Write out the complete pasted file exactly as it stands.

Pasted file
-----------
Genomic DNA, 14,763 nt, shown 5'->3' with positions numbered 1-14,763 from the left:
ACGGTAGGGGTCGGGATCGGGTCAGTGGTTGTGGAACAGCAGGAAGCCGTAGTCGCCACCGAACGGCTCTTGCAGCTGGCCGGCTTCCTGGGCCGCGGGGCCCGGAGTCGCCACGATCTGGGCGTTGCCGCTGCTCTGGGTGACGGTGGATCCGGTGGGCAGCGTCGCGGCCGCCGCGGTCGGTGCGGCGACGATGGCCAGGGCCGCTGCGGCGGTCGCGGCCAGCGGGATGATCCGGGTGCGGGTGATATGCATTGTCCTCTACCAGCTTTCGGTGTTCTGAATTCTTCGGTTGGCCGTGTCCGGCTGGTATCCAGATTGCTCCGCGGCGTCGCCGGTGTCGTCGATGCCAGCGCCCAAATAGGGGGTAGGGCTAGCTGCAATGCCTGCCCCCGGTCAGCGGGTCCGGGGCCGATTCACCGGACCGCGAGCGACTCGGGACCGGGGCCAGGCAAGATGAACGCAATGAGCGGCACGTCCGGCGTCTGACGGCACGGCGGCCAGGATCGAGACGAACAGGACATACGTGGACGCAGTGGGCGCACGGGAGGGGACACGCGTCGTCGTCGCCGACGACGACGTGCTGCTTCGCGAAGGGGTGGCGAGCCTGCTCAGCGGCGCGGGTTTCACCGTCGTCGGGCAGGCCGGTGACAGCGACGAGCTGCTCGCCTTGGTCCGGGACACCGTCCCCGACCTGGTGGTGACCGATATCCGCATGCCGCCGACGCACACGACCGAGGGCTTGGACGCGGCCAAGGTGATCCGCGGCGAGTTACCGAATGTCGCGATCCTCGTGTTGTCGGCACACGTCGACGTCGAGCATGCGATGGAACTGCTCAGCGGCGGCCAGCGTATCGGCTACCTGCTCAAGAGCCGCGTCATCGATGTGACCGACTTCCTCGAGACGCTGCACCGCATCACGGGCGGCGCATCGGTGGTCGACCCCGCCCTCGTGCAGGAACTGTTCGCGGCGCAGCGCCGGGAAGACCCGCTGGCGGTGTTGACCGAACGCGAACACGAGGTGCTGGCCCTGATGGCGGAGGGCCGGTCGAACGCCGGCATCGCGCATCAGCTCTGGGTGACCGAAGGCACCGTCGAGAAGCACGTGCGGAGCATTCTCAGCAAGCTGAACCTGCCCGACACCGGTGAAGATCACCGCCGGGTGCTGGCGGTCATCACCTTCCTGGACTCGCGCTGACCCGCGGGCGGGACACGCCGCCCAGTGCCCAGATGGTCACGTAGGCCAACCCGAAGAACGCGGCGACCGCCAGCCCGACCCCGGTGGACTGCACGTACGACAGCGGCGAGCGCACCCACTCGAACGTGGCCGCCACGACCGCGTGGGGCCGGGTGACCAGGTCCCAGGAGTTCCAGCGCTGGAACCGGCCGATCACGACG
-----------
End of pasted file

Genomic DNA, 14,763 nt, shown 5'->3' with positions numbered 1-14,763 from the left:
ACGGTAGGGGTCGGGATCGGGTCAGTGGTTGTGGAACAGCAGGAAGCCGTAGTCGCCACCGAACGGCTCTTGCAGCTGGCCGGCTTCCTGGGCCGCGGGGCCCGGAGTCGCCACGATCTGGGCGTTGCCGCTGCTCTGGGTGACGGTGGATCCGGTGGGCAGCGTCGCGGCCGCCGCGGTCGGTGCGGCGACGATGGCCAGGGCCGCTGCGGCGGTCGCGGCCAGCGGGATGATCCGGGTGCGGGTGATATGCATTGTCCTCTACCAGCTTTCGGTGTTCTGAATTCTTCGGTTGGCCGTGTCCGGCTGGTATCCAGATTGCTCCGCGGCGTCGCCGGTGTCGTCGATGCCAGCGCCCAAATAGGGGGTAGGGCTAGCTGCAATGCCTGCCCCCGGTCAGCGGGTCCGGGGCCGATTCACCGGACCGCGAGCGACTCGGGACCGGGGCCAGGCAAGATGAACGCAATGAGCGGCACGTCCGGCGTCTGACGGCACGGCGGCCAGGATCGAGACGAACAGGACATACGTGGACGCAGTGGGCGCACGGGAGGGGACACGCGTCGTCGTCGCCGACGACGACGTGCTGCTTCGCGAAGGGGTGGCGAGCCTGCTCAGCGGCGCGGGTTTCACCGTCGTCGGGCAGGCCGGTGACAGCGACGAGCTGCTCGCCTTGGTCCGGGACACCGTCCCCGACCTGGTGGTGACCGATATCCGCATGCCGCCGACGCACACGACCGAGGGCTTGGACGCGGCCAAGGTGATCCGCGGCGAGTTACCGAATGTCGCGATCCTCGTGTTGTCGGCACACGTCGACGTCGAGCATGCGATGGAACTGCTCAGCGGCGGCCAGCGTATCGGCTACCTGCTCAAGAGCCGCGTCATCGATGTGACCGACTTCCTCGAGACGCTGCACCGCATCACGGGCGGCGCATCGGTGGTCGACCCCGCCCTCGTGCAGGAACTGTTCGCGGCGCAGCGCCGGGAAGACCCGCTGGCGGTGTTGACCGAACGCGAACACGAGGTGCTGGCCCTGATGGCGGAGGGCCGGTCGAACGCCGGCATCGCGCATCAGCTCTGGGTGACCGAAGGCACCGTCGAGAAGCACGTGCGGAGCATTCTCAGCAAGCTGAACCTGCCCGACACCGGTGAAGATCACCGCCGGGTGCTGGCGGTCATCACCTTCCTGGACTCGCGCTGACCCGCGGGCGGGACACGCCGCCCAGTGCCCAGATGGTCACGTAGGCCAACCCGAAGAACGCGGCGACCGCCAGCCCGACCCCGGTGGACTGCACGTACGACAGCGGCGAGCGCACCCACTCGAACGTGGCCGCCACGACCGCGTGGGGCCGGGTGACCAGGTCCCAGGAGTTCCAGCGCTGGAACCGGCCGATCACGACG